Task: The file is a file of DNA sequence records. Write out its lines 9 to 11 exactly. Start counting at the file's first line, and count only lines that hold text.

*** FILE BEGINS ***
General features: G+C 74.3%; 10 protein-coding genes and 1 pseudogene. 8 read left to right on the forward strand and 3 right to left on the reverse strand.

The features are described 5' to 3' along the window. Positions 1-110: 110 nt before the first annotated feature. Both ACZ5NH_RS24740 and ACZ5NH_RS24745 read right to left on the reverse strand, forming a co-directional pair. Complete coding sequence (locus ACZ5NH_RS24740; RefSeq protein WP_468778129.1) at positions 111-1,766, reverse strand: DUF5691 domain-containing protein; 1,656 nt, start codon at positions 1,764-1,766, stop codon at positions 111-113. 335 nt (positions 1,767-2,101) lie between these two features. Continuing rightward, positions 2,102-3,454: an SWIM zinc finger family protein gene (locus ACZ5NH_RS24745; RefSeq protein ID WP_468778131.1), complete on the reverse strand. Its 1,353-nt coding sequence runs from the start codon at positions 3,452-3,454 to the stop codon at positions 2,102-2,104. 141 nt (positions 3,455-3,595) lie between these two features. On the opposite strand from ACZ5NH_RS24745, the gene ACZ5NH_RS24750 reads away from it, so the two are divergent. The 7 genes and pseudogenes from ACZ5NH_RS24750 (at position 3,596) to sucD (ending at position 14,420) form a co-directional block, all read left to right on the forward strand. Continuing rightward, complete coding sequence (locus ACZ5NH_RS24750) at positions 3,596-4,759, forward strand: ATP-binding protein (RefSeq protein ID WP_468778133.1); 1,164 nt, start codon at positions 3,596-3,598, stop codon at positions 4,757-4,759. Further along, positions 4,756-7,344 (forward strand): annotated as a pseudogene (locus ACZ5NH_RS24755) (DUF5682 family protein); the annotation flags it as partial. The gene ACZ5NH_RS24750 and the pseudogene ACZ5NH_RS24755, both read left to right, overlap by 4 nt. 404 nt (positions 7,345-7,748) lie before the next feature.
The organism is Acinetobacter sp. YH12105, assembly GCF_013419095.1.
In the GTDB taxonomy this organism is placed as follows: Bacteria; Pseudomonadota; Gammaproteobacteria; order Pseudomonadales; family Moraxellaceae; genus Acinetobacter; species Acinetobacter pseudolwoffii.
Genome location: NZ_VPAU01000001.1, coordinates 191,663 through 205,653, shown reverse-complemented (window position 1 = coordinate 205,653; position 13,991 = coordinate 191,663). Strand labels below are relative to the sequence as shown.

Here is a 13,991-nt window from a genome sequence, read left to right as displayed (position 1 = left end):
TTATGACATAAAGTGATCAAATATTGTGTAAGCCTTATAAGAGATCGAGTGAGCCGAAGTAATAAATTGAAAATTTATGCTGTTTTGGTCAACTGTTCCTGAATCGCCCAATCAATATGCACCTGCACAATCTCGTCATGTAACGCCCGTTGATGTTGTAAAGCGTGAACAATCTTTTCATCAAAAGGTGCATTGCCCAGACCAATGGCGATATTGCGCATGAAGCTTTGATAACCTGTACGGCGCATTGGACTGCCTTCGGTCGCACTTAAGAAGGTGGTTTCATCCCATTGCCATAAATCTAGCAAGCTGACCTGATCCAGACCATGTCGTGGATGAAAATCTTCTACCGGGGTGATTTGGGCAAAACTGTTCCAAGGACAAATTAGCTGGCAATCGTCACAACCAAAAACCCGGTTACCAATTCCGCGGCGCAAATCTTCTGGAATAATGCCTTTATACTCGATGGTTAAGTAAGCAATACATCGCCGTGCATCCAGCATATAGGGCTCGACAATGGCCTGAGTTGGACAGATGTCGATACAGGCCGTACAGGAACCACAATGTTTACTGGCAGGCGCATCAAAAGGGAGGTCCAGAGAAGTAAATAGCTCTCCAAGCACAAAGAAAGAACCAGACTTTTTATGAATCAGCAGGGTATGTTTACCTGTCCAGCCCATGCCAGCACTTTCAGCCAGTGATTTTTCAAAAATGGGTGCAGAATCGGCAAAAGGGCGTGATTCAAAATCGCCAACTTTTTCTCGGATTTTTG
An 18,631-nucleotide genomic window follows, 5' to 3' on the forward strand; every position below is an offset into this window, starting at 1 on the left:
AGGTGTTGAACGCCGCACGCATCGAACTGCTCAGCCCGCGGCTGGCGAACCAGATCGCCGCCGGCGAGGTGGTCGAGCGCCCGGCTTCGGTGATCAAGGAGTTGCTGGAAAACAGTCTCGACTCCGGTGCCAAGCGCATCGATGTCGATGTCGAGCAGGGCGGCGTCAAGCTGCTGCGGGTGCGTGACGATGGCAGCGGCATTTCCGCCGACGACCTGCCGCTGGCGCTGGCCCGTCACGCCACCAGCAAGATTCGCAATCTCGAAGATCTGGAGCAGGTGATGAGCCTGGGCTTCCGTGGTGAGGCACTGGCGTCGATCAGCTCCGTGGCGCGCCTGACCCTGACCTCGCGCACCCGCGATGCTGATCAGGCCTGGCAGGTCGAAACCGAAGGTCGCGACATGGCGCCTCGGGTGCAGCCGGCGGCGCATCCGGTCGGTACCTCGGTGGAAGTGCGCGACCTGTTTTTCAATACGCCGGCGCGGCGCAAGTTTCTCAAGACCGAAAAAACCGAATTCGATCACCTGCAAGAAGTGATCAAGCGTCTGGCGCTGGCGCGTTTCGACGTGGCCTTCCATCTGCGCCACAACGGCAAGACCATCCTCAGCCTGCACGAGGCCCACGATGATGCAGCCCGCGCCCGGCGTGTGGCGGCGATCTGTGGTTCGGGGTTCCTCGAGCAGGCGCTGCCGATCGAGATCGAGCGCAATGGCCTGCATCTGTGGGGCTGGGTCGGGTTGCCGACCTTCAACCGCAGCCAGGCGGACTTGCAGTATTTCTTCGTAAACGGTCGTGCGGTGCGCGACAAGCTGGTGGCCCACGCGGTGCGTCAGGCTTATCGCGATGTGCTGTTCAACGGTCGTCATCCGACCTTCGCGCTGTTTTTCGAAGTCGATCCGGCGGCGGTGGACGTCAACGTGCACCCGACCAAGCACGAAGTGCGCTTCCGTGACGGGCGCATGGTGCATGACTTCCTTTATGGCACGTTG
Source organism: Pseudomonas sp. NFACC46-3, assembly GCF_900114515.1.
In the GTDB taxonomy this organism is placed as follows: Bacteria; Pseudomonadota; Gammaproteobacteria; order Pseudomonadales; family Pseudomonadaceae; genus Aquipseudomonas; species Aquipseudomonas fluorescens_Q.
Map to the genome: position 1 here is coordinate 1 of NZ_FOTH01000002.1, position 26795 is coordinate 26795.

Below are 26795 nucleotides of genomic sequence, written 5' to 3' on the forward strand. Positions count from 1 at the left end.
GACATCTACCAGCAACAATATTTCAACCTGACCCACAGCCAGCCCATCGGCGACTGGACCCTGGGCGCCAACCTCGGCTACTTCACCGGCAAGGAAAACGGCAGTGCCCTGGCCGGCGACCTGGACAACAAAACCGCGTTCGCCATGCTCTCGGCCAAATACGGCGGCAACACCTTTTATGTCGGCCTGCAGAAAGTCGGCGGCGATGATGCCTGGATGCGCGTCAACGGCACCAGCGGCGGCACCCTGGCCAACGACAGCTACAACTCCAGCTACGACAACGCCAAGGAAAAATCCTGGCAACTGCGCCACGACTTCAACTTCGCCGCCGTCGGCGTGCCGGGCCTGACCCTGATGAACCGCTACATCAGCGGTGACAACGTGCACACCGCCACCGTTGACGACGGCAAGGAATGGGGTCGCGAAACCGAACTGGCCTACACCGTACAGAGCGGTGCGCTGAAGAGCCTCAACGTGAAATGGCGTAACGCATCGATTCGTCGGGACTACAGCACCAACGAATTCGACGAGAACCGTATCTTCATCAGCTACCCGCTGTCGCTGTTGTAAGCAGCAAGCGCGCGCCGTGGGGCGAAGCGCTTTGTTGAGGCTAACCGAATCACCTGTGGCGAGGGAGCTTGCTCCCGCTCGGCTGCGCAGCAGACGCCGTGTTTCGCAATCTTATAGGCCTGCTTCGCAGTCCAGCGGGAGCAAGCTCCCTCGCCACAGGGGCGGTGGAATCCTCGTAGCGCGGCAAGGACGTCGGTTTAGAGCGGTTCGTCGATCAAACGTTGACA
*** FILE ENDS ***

AGGTGTTGAACGCCGCACGCATCGAACTGCTCAGCCCGCGGCTGGCGAACCAGATCGCCGCCGGCGAGGTGGTCGAGCGCCCGGCTTCGGTGATCAAGGAGTTGCTGGAAAACAGTCTCGACTCCGGTGCCAAGCGCATCGATGTCGATGTCGAGCAGGGCGGCGTCAAGCTGCTGCGGGTGCGTGACGATGGCAGCGGCATTTCCGCCGACGACCTGCCGCTGGCGCTGGCCCGTCACGCCACCAGCAAGATTCGCAATCTCGAAGATCTGGAGCAGGTGATGAGCCTGGGCTTCCGTGGTGAGGCACTGGCGTCGATCAGCTCCGTGGCGCGCCTGACCCTGACCTCGCGCACCCGCGATGCTGATCAGGCCTGGCAGGTCGAAACCGAAGGTCGCGACATGGCGCCTCGGGTGCAGCCGGCGGCGCATCCGGTCGGTACCTCGGTGGAAGTGCGCGACCTGTTTTTCAATACGCCGGCGCGGCGCAAGTTTCTCAAGACCGAAAAAACCGAATTCGATCACCTGCAAGAAGTGATCAAGCGTCTGGCGCTGGCGCGTTTCGACGTGGCCTTCCATCTGCGCCACAACGGCAAGACCATCCTCAGCCTGCACGAGGCCCACGATGATGCAGCCCGCGCCCGGCGTGTGGCGGCGATCTGTGGTTCGGGGTTCCTCGAGCAGGCGCTGCCGATCGAGATCGAGCGCAATGGCCTGCATCTGTGGGGCTGGGTCGGGTTGCCGACCTTCAACCGCAGCCAGGCGGACTTGCAGTATTTCTTCGTAAACGGTCGTGCGGTGCGCGACAAGCTGGTGGCCCACGCGGTGCGTCAGGCTTATCGCGATGTGCTGTTCAACGGTCGTCATCCGACCTTCGCGCTGTTTTTCGAAGTCGATCCGGCGGCGGTGGACGTCAACGTGCACCCGACCAAGCACGAAGTGCGCTTCCGTGACGGGCGCATGGTGCATGACTTCCTTTATGGCACGTTG
Source organism: Pseudomonas sp. NFACC46-3, assembly GCF_900114515.1.
In the GTDB taxonomy this organism is placed as follows: Bacteria; Pseudomonadota; Gammaproteobacteria; order Pseudomonadales; family Pseudomonadaceae; genus Aquipseudomonas; species Aquipseudomonas fluorescens_Q.